Sky Q vs Virgin V6 box

Which next-generation set-top box will come out on top?

With multi-room viewing, huge on-demand libraries that're packed with award-winning content, a companion app so you can enjoy your favourite shows whenever you like and great 4K capabilities, both the Sky Q and Virgin V6 set-top boxes promise to offer the ultimate home viewing experience. 

Storage

The Sky Q box is available with either 1TB or 2TB of storage beating out the V6's single offering of 1TB. 2TB is enough to store a 1000 hours of SD content and around 350 hours of HD content, which is a truly massive amount for a set-top box and should be plenty more than enough for even the biggest content hoarder.

1TB is still an excellent level of memory however, enabling you to record 500 hours of SD content and 100 hours of HD content before your box is full. For perspective, that's enough to store every single episode of Breaking Bad, Game of Thrones and The Walking Dead to date.

But, if you've got one or more other V6 or TiVo boxes in your home (both are able to support multi-room viewing) you're able to expand on this 1TB of memory by linking them up to each other and combining their available storage space.

Another small difference between the 1TB and 2TB Sky Q box is the amount of content you're able to record and watch simultaneously.  With the 1TB box, you're able to record 3 shows and watch a 4th live but with the 2TB box, you're able to record 4 shows whilst watching a 5th live.

Virgin's V6 box is impressively able to record 6 shows at the same time, but you're restricted to watching on-demand content or something from a catch-up service or streaming site only.

Multi-room viewing

The multi-room or fluid viewing feature actually works in exactly the same way on both the Sky Q and Virgin V6 boxes. You're able to start watching something in one room and then stream it directly into another via the inter-connected system of set-top boxes to resume watching it right where you left off.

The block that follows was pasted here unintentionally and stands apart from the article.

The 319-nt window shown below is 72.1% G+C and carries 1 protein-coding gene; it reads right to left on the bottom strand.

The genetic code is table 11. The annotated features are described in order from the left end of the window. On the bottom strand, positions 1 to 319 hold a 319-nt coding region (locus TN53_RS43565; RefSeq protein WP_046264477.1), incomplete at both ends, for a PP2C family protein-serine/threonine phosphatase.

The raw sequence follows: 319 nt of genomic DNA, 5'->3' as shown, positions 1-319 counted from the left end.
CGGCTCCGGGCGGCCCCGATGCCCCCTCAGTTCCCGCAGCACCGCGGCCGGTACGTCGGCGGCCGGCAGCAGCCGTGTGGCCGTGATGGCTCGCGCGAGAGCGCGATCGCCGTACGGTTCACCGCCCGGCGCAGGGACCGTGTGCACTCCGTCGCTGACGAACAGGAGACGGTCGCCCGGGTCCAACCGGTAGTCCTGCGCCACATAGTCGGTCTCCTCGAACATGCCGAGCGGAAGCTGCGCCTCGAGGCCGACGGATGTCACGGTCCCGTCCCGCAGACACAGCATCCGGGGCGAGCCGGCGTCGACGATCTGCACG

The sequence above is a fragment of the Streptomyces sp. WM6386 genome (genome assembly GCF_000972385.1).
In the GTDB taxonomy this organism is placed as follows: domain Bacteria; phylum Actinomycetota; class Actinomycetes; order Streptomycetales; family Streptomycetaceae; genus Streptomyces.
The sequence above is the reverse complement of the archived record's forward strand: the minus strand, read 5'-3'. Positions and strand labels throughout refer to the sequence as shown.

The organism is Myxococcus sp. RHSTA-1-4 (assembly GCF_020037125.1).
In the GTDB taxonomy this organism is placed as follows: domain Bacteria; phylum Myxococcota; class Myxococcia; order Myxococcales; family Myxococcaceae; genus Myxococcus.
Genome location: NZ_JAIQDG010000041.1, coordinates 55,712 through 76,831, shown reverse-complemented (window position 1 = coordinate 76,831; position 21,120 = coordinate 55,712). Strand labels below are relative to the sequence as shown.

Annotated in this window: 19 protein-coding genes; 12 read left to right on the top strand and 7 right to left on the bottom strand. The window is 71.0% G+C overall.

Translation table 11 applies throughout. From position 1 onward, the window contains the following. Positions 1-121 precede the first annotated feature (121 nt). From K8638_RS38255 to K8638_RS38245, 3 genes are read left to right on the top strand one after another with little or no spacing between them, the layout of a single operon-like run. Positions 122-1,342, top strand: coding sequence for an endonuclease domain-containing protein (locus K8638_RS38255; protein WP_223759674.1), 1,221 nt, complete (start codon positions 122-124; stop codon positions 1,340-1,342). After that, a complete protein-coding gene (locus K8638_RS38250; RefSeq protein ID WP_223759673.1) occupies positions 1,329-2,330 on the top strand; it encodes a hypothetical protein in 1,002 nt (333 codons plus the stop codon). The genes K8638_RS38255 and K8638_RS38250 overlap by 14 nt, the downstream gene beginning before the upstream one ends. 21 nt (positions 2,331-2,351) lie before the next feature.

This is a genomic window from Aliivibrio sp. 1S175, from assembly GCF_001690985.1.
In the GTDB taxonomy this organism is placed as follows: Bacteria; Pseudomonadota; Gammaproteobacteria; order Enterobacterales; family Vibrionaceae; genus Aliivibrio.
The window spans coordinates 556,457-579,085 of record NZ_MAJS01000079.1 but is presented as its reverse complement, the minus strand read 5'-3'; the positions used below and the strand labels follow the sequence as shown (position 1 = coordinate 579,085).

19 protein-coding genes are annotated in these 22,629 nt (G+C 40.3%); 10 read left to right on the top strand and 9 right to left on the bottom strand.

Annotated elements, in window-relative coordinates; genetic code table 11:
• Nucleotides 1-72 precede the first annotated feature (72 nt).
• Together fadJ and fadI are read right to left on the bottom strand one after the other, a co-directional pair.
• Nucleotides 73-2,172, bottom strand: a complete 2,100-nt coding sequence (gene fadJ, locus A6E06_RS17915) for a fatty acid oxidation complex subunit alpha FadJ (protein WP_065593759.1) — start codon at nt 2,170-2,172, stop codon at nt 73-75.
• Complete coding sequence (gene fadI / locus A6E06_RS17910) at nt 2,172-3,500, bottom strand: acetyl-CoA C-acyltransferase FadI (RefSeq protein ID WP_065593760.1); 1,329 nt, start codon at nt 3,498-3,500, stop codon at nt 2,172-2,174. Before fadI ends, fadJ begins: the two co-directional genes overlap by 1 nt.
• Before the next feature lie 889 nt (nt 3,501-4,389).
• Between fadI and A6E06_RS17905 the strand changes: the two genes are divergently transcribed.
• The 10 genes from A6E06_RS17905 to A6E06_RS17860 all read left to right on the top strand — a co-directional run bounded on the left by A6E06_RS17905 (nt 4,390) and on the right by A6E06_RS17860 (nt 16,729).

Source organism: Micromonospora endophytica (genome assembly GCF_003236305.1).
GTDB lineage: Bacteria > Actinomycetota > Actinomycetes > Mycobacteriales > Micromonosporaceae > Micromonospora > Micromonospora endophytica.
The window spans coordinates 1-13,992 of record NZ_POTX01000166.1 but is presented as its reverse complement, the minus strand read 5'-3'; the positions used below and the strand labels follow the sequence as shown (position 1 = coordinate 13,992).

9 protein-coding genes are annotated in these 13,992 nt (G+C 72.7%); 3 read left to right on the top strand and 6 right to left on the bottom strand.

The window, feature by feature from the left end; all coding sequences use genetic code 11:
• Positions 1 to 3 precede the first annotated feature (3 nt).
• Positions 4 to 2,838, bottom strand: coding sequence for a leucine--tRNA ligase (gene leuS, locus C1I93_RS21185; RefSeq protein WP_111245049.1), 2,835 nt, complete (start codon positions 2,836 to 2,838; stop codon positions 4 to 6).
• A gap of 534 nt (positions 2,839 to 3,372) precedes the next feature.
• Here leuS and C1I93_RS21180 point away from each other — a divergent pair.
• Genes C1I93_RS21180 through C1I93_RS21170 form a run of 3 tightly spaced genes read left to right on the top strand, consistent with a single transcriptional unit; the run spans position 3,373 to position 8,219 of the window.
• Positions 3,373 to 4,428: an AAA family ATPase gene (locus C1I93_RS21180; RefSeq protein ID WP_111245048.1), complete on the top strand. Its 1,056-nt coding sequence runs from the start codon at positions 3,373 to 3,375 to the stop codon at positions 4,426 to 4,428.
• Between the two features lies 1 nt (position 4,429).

It's a fantastic system, one that's very easy and convenient to use with little to no set-up needed outside of powering it up and being connected to the internet.

With Sky Q, you'll receive the big main Sky Q set-top box and one smaller Sky Q Mini box but with Virgin you'll just receive the main V6 box. However, the V6 box is compatible with any one of Virgin Media's previous TiVo boxes and you'll have to pay an extra fee if you want another Sky Q Mini box.

Both have an accompanying app, available on the Apple and Android OS, that you can transfer certain recordings and on-demand content across to (the BBC for example, don't permit any of their content to be viewed on either Sky or Virgin's streaming app) meaning you can indulge in a spot of binge-watching wherever you like.  

If you've got a Sky Q 2TB box you're able to stream to two Sky Q Mini boxes at a time as well as two devices, like a smartphone or a tablet.

Both your main and mini Sky Q boxes are able to act as wi-fi hotspots and will automatically take over if your main broadband connection is struggling to download any of Sky's content like a box set or a film.

What kind of content is available?